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Bunmi Mojekwu: I'm comfortable with my looks

CONFIDENT: Bunmi Mojekwu

EASTENDERS actress Bunmi Mojekwu says that despite the online criticism she’s received from some viewers about her appearance, she’s perfectly comfortable in her skin.

The 22-year-old who plays Mercy Olubunmi in the BBC1 soap, admits that after she joined the programme last year, a handful of viewers said “some really vile things” about the way she looked.

Mojekwu, who plays the wife of wheeler-dealer Arthur ‘Fatboy’ Chubb (Ricky Norwood), believes that much of the criticism she’s received is the result of viewers not being used to seeing young, dark-skinned actresses playing roles where they are the object of a man’s desires.

“You don’t see many actresses that look like me – dark-skinned, African girls – playing parts where the guy likes them or is in love with them,” Mojekwu told The Voice. “You don’t really see that, so I think, for some, that image is hard to get used to.

The actress, who also starred in writer Bola Agbaje’s award-winning production Gone Too Far, reveals that some of her dark-skinned childhood friends now look completely different, having bleached their skin in order to appear lighter. But Mojekwu insists she was never uncomfortable with her looks.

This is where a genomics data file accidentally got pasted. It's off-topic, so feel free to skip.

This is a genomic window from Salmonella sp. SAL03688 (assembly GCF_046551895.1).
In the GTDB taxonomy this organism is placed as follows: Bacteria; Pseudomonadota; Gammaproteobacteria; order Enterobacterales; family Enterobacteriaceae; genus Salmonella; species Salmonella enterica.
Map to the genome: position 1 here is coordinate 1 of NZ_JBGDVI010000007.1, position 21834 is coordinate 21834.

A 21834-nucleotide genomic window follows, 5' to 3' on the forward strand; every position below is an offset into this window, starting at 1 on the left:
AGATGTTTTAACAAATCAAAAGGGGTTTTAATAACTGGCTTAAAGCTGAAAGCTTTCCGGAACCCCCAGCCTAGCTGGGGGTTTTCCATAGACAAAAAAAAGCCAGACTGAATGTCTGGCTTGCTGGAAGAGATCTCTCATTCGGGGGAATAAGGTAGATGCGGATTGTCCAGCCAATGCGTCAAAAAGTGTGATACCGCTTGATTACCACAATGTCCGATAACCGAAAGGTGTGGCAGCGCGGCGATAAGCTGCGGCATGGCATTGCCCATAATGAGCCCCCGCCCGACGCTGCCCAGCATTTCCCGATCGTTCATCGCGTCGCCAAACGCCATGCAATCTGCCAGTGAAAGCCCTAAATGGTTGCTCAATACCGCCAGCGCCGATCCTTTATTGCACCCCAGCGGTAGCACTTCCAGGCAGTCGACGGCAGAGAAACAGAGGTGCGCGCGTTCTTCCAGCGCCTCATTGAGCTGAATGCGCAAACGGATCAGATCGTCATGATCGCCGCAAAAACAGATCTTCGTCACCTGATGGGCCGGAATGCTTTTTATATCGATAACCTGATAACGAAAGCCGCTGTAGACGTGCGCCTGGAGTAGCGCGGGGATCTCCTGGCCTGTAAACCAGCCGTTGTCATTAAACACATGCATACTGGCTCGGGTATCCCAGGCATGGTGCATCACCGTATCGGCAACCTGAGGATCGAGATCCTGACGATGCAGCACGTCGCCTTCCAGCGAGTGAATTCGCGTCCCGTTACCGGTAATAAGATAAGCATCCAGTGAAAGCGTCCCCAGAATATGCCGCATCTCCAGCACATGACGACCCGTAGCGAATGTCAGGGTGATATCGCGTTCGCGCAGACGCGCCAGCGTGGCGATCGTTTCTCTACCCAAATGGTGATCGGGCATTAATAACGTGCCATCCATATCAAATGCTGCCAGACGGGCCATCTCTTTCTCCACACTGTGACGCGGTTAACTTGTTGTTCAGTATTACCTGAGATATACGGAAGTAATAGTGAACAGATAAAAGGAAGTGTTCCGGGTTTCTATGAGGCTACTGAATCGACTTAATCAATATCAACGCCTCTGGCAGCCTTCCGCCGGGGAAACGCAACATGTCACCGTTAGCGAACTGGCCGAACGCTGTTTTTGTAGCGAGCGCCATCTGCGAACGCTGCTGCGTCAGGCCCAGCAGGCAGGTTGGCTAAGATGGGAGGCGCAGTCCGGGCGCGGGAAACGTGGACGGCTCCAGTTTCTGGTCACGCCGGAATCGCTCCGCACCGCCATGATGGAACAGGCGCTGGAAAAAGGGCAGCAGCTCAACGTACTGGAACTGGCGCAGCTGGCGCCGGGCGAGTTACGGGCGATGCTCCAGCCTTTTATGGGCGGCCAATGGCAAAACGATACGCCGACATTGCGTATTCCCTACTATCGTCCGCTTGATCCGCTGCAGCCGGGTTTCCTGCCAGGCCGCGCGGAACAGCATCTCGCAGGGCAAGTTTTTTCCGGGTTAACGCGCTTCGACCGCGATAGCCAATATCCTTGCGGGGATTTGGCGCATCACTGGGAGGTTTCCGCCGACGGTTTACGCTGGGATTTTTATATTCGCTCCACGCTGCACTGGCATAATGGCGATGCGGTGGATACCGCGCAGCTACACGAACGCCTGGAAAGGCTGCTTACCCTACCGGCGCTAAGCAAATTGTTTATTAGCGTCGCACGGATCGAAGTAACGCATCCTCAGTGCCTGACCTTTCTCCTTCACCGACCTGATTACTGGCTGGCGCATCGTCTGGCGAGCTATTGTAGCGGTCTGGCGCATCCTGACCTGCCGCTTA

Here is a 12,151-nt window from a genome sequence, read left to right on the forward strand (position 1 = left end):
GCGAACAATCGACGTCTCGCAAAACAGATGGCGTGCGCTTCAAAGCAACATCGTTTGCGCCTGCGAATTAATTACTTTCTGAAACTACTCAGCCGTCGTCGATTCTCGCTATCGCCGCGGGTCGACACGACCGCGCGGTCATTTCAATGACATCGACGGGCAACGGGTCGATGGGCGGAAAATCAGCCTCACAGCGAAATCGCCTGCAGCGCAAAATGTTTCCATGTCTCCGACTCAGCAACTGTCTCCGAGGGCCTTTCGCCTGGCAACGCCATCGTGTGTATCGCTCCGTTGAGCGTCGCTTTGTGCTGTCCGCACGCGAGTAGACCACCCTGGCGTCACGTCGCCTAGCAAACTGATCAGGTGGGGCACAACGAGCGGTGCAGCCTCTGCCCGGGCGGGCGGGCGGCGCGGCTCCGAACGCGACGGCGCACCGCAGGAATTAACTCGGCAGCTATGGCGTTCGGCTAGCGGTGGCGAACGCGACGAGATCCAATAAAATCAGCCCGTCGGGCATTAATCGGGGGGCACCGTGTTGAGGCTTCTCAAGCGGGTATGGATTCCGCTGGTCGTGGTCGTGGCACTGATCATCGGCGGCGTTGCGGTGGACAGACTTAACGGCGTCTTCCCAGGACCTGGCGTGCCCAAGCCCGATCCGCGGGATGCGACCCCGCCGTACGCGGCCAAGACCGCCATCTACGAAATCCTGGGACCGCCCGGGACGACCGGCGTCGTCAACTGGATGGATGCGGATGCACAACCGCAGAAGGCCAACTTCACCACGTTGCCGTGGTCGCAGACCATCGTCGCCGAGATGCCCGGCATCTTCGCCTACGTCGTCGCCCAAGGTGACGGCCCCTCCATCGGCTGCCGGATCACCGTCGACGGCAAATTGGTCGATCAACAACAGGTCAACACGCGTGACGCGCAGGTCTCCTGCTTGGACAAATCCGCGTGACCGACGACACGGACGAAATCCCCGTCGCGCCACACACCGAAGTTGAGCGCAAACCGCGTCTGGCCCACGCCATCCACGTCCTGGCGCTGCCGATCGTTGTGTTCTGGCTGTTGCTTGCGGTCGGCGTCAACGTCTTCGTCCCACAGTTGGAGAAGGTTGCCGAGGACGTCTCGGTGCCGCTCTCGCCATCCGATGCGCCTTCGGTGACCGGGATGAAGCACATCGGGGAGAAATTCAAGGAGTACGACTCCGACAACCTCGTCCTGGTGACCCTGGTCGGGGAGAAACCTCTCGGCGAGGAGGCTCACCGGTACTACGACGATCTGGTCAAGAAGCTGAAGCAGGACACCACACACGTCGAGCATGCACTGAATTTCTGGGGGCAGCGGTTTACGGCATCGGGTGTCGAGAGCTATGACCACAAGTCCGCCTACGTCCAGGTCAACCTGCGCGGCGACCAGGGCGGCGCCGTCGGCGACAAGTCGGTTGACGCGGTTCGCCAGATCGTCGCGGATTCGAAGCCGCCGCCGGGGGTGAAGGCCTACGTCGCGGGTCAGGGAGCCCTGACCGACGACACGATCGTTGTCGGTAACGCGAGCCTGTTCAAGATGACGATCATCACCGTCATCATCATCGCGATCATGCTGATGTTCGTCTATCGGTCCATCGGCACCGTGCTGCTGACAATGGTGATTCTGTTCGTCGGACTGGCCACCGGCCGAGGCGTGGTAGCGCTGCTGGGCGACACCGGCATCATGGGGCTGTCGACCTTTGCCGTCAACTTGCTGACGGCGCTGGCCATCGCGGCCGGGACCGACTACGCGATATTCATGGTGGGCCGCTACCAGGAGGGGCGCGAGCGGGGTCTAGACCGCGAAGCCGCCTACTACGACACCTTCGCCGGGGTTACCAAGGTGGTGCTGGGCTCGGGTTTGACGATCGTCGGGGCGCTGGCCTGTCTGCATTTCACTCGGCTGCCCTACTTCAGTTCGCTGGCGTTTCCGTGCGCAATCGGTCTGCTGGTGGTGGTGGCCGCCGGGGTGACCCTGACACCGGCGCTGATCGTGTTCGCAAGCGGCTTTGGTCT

“Growing up, I never felt unattractive or anything like that. I wasn’t the girl that got all the guys when I was growing up. But I accepted that I am the way I am and I was comfortable with who I am. So I never had any self-esteem issues, but I know it wasn’t the same for some of my friends.

“There were friends I had when I was younger and when you see them now, they’ve bleached their skin and they look completely different to how they did back then. It’s sad to think that the way they were treated affected them in that way and made them want to take that route.”

The actress, who leaves EastEnders later this month, believes that the lack of young, dark-skinned women in the entertainment industry being depicted as beautiful or desirable can make dark-skinned women feel inadequate.

“You look at music videos and it’s the same type of girls getting the guys. Girls that look like me aren’t in the videos getting the guys’ attention. So you can understand why some young black girls might be affected by that and think that they have to look a certain way in order to get the guys.

“I’m trying hard to encourage young black girls to be comfortable with who they are and know that they can achieve their goals, regardless of what they look like.”

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